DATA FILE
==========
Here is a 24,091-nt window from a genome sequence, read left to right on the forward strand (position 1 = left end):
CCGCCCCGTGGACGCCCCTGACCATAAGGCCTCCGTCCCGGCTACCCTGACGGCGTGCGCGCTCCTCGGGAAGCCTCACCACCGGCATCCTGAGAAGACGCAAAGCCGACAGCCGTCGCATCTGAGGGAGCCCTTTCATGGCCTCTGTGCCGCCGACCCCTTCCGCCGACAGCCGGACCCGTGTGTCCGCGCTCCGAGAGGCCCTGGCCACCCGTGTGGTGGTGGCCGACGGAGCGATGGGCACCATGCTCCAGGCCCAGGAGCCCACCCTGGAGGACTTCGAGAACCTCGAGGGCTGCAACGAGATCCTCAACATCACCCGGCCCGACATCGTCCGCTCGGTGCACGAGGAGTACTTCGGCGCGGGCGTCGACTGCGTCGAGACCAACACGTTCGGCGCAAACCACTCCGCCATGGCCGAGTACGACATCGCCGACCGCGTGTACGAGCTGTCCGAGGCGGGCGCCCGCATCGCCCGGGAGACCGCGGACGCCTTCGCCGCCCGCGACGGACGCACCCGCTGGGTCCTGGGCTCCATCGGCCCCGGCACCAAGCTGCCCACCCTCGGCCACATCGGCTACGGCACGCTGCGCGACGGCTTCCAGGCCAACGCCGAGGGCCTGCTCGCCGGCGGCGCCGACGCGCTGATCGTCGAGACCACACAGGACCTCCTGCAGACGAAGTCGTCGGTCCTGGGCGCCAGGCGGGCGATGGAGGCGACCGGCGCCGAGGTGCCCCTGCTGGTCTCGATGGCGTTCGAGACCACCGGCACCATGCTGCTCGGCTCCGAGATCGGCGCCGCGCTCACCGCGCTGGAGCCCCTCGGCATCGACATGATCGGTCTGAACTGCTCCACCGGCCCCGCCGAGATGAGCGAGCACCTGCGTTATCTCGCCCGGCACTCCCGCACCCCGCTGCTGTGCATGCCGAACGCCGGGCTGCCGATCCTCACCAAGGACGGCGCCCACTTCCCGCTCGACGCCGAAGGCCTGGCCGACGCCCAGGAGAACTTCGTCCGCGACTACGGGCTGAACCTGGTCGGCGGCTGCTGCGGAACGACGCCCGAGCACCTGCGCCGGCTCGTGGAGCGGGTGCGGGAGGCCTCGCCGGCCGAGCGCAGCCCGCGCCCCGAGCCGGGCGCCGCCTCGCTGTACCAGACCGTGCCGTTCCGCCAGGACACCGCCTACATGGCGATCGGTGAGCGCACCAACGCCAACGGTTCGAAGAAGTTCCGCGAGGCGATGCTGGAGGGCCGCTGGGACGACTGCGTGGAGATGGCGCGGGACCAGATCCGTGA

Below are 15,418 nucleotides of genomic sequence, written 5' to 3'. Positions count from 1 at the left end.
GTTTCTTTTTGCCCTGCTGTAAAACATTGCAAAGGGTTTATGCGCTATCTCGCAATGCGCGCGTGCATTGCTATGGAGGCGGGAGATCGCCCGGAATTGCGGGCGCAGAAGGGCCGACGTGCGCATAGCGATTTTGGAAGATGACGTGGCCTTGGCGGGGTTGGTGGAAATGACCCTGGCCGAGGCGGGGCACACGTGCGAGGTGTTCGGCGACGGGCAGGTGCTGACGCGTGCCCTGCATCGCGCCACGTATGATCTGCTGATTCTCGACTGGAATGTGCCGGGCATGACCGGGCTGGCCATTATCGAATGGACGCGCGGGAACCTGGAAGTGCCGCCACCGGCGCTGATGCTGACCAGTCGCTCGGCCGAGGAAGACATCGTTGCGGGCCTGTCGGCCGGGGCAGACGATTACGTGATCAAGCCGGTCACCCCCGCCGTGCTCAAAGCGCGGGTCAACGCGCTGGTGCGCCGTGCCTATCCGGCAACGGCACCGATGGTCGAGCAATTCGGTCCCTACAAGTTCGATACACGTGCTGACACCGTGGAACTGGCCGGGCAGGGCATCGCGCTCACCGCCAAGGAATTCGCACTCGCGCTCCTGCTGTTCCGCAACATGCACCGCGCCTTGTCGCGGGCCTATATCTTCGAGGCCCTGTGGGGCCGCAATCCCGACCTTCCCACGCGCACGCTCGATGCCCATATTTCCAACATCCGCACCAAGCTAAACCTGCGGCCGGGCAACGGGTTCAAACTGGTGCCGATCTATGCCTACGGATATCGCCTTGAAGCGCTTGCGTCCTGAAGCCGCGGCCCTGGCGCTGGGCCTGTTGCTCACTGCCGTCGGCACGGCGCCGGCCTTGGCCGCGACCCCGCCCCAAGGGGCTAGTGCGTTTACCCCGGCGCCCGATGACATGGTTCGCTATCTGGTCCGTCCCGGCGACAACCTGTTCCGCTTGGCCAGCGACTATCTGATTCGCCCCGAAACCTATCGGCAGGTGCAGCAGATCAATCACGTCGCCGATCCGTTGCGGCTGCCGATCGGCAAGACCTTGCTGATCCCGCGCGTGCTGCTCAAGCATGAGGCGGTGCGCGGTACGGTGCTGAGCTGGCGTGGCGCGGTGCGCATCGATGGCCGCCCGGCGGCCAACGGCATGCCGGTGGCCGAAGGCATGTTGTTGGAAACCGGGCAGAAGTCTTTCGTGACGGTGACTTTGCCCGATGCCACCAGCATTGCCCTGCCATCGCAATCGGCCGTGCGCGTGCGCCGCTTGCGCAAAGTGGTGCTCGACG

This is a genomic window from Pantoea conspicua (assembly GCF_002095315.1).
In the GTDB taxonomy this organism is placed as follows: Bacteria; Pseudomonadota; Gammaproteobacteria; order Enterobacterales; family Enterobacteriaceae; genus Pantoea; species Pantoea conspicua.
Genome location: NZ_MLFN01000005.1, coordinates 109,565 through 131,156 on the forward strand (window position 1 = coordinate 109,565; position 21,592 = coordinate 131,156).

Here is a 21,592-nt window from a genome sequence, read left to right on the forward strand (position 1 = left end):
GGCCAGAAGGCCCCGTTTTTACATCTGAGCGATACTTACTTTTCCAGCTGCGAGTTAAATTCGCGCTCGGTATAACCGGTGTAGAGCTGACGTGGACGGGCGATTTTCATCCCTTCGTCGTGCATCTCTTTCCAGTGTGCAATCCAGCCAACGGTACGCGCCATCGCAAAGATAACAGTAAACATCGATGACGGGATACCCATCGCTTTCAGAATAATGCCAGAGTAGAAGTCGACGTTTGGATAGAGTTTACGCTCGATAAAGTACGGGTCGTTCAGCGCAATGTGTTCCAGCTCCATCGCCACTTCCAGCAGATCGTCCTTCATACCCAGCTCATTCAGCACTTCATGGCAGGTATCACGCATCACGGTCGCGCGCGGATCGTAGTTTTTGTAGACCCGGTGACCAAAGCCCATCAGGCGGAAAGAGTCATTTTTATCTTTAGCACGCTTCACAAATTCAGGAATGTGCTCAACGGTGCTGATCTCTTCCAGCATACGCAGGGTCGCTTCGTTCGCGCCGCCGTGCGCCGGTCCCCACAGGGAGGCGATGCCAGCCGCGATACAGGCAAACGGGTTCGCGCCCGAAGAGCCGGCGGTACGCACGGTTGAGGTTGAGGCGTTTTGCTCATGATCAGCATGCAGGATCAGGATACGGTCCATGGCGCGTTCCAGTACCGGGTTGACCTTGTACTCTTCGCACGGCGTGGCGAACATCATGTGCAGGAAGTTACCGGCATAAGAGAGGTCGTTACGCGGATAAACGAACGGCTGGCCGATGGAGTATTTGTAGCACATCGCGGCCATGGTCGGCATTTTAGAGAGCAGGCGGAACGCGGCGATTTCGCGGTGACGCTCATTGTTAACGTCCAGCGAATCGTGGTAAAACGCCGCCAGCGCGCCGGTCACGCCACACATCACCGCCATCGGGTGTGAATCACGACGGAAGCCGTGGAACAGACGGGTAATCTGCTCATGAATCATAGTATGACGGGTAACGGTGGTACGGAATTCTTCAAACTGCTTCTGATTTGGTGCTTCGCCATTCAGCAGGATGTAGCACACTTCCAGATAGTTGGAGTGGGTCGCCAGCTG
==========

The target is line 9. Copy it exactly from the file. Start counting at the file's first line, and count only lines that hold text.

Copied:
GGCCAGAAGGCCCCGTTTTTACATCTGAGCGATACTTACTTTTCCAGCTGCGAGTTAAATTCGCGCTCGGTATAACCGGTGTAGAGCTGACGTGGACGGGCGATTTTCATCCCTTCGTCGTGCATCTCTTTCCAGTGTGCAATCCAGCCAACGGTACGCGCCATCGCAAAGATAACAGTAAACATCGATGACGGGATACCCATCGCTTTCAGAATAATGCCAGAGTAGAAGTCGACGTTTGGATAGAGTTTACGCTCGATAAAGTACGGGTCGTTCAGCGCAATGTGTTCCAGCTCCATCGCCACTTCCAGCAGATCGTCCTTCATACCCAGCTCATTCAGCACTTCATGGCAGGTATCACGCATCACGGTCGCGCGCGGATCGTAGTTTTTGTAGACCCGGTGACCAAAGCCCATCAGGCGGAAAGAGTCATTTTTATCTTTAGCACGCTTCACAAATTCAGGAATGTGCTCAACGGTGCTGATCTCTTCCAGCATACGCAGGGTCGCTTCGTTCGCGCCGCCGTGCGCCGGTCCCCACAGGGAGGCGATGCCAGCCGCGATACAGGCAAACGGGTTCGCGCCCGAAGAGCCGGCGGTACGCACGGTTGAGGTTGAGGCGTTTTGCTCATGATCAGCATGCAGGATCAGGATACGGTCCATGGCGCGTTCCAGTACCGGGTTGACCTTGTACTCTTCGCACGGCGTGGCGAACATCATGTGCAGGAAGTTACCGGCATAAGAGAGGTCGTTACGCGGATAAACGAACGGCTGGCCGATGGAGTATTTGTAGCACATCGCGGCCATGGTCGGCATTTTAGAGAGCAGGCGGAACGCGGCGATTTCGCGGTGACGCTCATTGTTAACGTCCAGCGAATCGTGGTAAAACGCCGCCAGCGCGCCGGTCACGCCACACATCACCGCCATCGGGTGTGAATCACGACGGAAGCCGTGGAACAGACGGGTAATCTGCTCATGAATCATAGTATGACGGGTAACGGTGGTACGGAATTCTTCAAACTGCTTCTGATTTGGTGCTTCGCCATTCAGCAGGATGTAGCACACTTCCAGATAGTTGGAGTGGGTCGCCAGCTG